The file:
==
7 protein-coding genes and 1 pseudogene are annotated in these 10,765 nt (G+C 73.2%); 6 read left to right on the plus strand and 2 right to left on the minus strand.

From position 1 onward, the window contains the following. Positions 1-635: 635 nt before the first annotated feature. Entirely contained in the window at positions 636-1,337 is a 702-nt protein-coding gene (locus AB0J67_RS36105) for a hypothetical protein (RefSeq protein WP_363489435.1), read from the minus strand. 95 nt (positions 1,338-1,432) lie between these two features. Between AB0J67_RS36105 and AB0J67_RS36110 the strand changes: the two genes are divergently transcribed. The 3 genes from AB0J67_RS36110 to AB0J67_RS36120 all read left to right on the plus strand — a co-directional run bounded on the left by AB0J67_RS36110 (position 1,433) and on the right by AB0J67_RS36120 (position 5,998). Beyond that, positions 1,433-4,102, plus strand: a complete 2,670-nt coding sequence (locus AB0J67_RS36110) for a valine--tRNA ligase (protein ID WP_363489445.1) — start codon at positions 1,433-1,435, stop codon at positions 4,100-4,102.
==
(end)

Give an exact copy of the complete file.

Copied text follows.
7 protein-coding genes and 1 pseudogene are annotated in these 10,765 nt (G+C 73.2%); 6 read left to right on the plus strand and 2 right to left on the minus strand.

From position 1 onward, the window contains the following. Positions 1-635: 635 nt before the first annotated feature. Entirely contained in the window at positions 636-1,337 is a 702-nt protein-coding gene (locus AB0J67_RS36105) for a hypothetical protein (RefSeq protein WP_363489435.1), read from the minus strand. 95 nt (positions 1,338-1,432) lie between these two features. Between AB0J67_RS36105 and AB0J67_RS36110 the strand changes: the two genes are divergently transcribed. The 3 genes from AB0J67_RS36110 to AB0J67_RS36120 all read left to right on the plus strand — a co-directional run bounded on the left by AB0J67_RS36110 (position 1,433) and on the right by AB0J67_RS36120 (position 5,998). Beyond that, positions 1,433-4,102, plus strand: a complete 2,670-nt coding sequence (locus AB0J67_RS36110) for a valine--tRNA ligase (protein ID WP_363489445.1) — start codon at positions 1,433-1,435, stop codon at positions 4,100-4,102.